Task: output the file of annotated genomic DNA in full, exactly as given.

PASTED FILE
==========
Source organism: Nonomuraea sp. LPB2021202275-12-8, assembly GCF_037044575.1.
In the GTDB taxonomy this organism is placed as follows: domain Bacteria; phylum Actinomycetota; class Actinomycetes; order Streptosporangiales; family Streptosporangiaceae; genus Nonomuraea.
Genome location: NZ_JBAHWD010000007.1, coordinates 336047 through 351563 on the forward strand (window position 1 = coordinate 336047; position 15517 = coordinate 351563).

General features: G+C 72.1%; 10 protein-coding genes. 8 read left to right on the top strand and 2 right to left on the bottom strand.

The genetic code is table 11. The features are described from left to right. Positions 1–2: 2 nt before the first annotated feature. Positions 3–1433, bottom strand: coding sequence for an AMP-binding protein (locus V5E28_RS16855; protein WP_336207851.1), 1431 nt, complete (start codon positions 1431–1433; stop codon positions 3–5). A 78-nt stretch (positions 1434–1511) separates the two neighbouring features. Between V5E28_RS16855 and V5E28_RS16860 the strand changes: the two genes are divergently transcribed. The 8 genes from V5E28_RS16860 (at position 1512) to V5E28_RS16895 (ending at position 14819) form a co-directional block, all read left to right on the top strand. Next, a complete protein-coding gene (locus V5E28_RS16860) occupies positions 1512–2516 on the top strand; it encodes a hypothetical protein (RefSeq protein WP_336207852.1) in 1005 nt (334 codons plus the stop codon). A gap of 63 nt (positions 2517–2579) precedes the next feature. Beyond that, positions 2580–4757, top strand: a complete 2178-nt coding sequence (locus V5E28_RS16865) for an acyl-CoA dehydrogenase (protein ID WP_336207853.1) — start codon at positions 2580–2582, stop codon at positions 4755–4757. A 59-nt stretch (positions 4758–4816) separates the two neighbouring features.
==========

Source organism: Nonomuraea sp. LPB2021202275-12-8, assembly GCF_037044575.1.
In the GTDB taxonomy this organism is placed as follows: domain Bacteria; phylum Actinomycetota; class Actinomycetes; order Streptosporangiales; family Streptosporangiaceae; genus Nonomuraea.
Genome location: NZ_JBAHWD010000007.1, coordinates 336047 through 351563 on the forward strand (window position 1 = coordinate 336047; position 15517 = coordinate 351563).

General features: G+C 72.1%; 10 protein-coding genes. 8 read left to right on the top strand and 2 right to left on the bottom strand.

The genetic code is table 11. The features are described from left to right. Positions 1–2: 2 nt before the first annotated feature. Positions 3–1433, bottom strand: coding sequence for an AMP-binding protein (locus V5E28_RS16855; protein WP_336207851.1), 1431 nt, complete (start codon positions 1431–1433; stop codon positions 3–5). A 78-nt stretch (positions 1434–1511) separates the two neighbouring features. Between V5E28_RS16855 and V5E28_RS16860 the strand changes: the two genes are divergently transcribed. The 8 genes from V5E28_RS16860 (at position 1512) to V5E28_RS16895 (ending at position 14819) form a co-directional block, all read left to right on the top strand. Next, a complete protein-coding gene (locus V5E28_RS16860) occupies positions 1512–2516 on the top strand; it encodes a hypothetical protein (RefSeq protein WP_336207852.1) in 1005 nt (334 codons plus the stop codon). A gap of 63 nt (positions 2517–2579) precedes the next feature. Beyond that, positions 2580–4757, top strand: a complete 2178-nt coding sequence (locus V5E28_RS16865) for an acyl-CoA dehydrogenase (protein ID WP_336207853.1) — start codon at positions 2580–2582, stop codon at positions 4755–4757. A 59-nt stretch (positions 4758–4816) separates the two neighbouring features.